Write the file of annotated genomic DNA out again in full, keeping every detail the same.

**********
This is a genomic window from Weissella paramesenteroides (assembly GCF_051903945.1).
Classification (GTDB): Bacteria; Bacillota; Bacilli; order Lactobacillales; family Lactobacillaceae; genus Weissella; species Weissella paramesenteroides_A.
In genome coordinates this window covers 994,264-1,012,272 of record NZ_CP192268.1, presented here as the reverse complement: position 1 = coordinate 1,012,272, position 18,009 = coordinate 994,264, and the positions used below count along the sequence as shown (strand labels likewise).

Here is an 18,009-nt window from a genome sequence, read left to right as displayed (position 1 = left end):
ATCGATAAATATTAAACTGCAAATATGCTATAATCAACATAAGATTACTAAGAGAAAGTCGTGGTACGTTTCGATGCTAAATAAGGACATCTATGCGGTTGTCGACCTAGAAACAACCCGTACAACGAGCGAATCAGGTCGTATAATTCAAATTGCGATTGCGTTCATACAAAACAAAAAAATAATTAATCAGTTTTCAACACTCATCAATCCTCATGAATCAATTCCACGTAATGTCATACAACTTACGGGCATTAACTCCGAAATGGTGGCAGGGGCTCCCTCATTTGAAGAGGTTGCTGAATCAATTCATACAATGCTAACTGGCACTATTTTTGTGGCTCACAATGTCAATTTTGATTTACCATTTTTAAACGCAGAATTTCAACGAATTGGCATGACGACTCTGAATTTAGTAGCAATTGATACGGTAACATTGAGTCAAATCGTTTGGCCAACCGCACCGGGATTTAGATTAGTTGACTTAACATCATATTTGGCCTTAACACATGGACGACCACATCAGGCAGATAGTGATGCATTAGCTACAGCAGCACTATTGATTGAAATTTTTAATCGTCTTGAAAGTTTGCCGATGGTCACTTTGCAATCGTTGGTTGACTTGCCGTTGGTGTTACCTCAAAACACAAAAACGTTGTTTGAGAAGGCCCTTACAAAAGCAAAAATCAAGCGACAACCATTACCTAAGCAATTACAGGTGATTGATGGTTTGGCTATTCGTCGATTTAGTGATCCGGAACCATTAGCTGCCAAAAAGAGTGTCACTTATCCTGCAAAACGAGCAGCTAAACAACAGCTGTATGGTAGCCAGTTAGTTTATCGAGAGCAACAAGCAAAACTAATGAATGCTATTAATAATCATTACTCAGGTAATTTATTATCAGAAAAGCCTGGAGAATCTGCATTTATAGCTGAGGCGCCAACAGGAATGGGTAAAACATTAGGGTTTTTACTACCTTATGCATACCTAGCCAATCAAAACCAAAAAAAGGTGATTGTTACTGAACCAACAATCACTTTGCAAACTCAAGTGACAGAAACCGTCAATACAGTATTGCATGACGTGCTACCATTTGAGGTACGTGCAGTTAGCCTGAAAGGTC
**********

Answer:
This is a genomic window from Weissella paramesenteroides (assembly GCF_051903945.1).
Classification (GTDB): Bacteria; Bacillota; Bacilli; order Lactobacillales; family Lactobacillaceae; genus Weissella; species Weissella paramesenteroides_A.
In genome coordinates this window covers 994,264-1,012,272 of record NZ_CP192268.1, presented here as the reverse complement: position 1 = coordinate 1,012,272, position 18,009 = coordinate 994,264, and the positions used below count along the sequence as shown (strand labels likewise).

Here is an 18,009-nt window from a genome sequence, read left to right as displayed (position 1 = left end):
ATCGATAAATATTAAACTGCAAATATGCTATAATCAACATAAGATTACTAAGAGAAAGTCGTGGTACGTTTCGATGCTAAATAAGGACATCTATGCGGTTGTCGACCTAGAAACAACCCGTACAACGAGCGAATCAGGTCGTATAATTCAAATTGCGATTGCGTTCATACAAAACAAAAAAATAATTAATCAGTTTTCAACACTCATCAATCCTCATGAATCAATTCCACGTAATGTCATACAACTTACGGGCATTAACTCCGAAATGGTGGCAGGGGCTCCCTCATTTGAAGAGGTTGCTGAATCAATTCATACAATGCTAACTGGCACTATTTTTGTGGCTCACAATGTCAATTTTGATTTACCATTTTTAAACGCAGAATTTCAACGAATTGGCATGACGACTCTGAATTTAGTAGCAATTGATACGGTAACATTGAGTCAAATCGTTTGGCCAACCGCACCGGGATTTAGATTAGTTGACTTAACATCATATTTGGCCTTAACACATGGACGACCACATCAGGCAGATAGTGATGCATTAGCTACAGCAGCACTATTGATTGAAATTTTTAATCGTCTTGAAAGTTTGCCGATGGTCACTTTGCAATCGTTGGTTGACTTGCCGTTGGTGTTACCTCAAAACACAAAAACGTTGTTTGAGAAGGCCCTTACAAAAGCAAAAATCAAGCGACAACCATTACCTAAGCAATTACAGGTGATTGATGGTTTGGCTATTCGTCGATTTAGTGATCCGGAACCATTAGCTGCCAAAAAGAGTGTCACTTATCCTGCAAAACGAGCAGCTAAACAACAGCTGTATGGTAGCCAGTTAGTTTATCGAGAGCAACAAGCAAAACTAATGAATGCTATTAATAATCATTACTCAGGTAATTTATTATCAGAAAAGCCTGGAGAATCTGCATTTATAGCTGAGGCGCCAACAGGAATGGGTAAAACATTAGGGTTTTTACTACCTTATGCATACCTAGCCAATCAAAACCAAAAAAAGGTGATTGTTACTGAACCAACAATCACTTTGCAAACTCAAGTGACAGAAACCGTCAATACAGTATTGCATGACGTGCTACCATTTGAGGTACGTGCAGTTAGCCTGAAAGGTC